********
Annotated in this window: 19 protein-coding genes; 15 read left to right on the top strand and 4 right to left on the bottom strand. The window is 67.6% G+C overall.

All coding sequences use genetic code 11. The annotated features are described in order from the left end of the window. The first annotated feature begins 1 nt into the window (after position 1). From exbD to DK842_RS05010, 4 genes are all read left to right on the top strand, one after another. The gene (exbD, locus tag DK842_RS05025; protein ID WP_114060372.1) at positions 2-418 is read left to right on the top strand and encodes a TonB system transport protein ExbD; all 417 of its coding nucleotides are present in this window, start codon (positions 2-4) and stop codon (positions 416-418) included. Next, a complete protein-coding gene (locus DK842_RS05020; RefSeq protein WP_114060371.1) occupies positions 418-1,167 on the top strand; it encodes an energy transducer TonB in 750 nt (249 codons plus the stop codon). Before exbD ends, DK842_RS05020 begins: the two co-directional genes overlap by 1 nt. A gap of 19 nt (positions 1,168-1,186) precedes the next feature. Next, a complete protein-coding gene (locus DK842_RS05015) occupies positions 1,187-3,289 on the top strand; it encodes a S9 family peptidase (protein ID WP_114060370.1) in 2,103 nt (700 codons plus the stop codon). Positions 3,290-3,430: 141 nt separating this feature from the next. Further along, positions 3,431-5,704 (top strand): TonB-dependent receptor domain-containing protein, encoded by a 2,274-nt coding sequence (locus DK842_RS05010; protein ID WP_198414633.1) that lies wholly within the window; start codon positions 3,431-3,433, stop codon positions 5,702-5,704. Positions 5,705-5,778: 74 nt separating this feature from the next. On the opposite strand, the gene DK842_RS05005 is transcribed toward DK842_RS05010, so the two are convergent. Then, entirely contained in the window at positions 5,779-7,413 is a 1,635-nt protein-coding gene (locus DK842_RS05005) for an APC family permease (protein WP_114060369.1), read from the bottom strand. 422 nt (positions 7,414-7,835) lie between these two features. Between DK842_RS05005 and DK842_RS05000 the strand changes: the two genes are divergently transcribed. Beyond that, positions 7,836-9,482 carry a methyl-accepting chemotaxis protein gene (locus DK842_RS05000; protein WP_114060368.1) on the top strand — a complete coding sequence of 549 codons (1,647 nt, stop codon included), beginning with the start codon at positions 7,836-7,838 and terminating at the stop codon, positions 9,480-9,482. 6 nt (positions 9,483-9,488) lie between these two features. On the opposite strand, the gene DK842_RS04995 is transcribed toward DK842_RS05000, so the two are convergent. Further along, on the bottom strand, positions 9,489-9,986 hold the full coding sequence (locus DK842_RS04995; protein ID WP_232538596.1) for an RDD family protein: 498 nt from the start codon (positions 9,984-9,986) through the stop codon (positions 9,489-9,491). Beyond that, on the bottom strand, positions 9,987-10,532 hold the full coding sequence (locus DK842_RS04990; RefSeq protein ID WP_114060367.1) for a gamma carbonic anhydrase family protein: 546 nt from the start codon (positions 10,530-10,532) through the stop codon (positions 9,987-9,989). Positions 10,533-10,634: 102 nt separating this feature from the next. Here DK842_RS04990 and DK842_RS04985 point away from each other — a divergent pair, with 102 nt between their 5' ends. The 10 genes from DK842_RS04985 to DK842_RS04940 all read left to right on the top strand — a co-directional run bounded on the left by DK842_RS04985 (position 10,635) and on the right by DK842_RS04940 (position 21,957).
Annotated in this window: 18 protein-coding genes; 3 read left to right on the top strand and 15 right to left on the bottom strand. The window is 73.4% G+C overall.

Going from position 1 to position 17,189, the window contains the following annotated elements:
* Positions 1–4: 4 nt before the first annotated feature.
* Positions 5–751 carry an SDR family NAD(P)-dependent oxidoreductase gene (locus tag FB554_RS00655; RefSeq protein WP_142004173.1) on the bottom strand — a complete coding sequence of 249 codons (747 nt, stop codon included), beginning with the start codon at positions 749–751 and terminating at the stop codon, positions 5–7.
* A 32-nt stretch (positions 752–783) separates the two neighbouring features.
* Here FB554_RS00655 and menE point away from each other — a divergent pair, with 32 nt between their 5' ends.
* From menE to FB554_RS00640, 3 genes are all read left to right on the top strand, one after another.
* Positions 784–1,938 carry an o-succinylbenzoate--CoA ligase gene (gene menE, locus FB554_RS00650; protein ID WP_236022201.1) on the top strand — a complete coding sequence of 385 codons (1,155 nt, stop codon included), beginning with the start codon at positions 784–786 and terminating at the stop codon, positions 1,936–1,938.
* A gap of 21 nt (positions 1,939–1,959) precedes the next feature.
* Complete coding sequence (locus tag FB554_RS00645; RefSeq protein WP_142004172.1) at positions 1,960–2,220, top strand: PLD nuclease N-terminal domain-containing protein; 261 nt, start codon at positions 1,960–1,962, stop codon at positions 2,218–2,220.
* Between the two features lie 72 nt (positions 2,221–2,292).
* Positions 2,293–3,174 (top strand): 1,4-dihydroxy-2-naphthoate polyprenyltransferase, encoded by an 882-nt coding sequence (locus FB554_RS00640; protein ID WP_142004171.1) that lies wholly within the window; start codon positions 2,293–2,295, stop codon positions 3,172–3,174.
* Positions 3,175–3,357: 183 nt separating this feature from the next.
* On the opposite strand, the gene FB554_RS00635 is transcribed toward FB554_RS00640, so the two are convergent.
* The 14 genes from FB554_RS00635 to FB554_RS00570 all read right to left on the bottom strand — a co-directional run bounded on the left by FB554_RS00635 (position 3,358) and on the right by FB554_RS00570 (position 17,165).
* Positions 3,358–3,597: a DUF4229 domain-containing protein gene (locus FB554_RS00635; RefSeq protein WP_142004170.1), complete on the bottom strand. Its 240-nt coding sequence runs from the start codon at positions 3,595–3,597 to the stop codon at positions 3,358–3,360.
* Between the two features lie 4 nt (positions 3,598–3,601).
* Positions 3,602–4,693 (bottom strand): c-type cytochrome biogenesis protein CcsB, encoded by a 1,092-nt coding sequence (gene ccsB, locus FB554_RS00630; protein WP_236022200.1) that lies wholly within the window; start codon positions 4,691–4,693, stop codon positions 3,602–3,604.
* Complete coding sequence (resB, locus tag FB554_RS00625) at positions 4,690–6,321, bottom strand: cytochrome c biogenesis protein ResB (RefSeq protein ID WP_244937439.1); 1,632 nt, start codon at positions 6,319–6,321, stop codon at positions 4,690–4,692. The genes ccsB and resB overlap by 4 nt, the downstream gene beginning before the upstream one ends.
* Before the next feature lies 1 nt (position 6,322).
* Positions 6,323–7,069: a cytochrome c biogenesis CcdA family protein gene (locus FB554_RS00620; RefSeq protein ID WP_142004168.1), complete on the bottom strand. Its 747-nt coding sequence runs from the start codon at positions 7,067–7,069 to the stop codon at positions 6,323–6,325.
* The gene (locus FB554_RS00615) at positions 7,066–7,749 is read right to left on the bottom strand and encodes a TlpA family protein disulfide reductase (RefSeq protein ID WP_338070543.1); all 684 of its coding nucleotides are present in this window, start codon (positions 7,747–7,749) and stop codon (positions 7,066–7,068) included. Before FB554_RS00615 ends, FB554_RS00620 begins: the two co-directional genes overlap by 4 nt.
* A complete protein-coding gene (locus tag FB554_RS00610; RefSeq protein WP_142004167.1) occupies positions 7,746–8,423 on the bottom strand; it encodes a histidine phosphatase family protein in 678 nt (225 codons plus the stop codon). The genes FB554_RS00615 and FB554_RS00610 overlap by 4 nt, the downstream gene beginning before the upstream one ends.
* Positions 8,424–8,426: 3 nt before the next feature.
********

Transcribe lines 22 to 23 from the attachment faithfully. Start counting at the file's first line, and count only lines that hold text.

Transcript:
* Before the next feature lies 1 nt (position 6,322).
* Positions 6,323–7,069: a cytochrome c biogenesis CcdA family protein gene (locus FB554_RS00620; RefSeq protein ID WP_142004168.1), complete on the bottom strand. Its 747-nt coding sequence runs from the start codon at positions 7,067–7,069 to the stop codon at positions 6,323–6,325.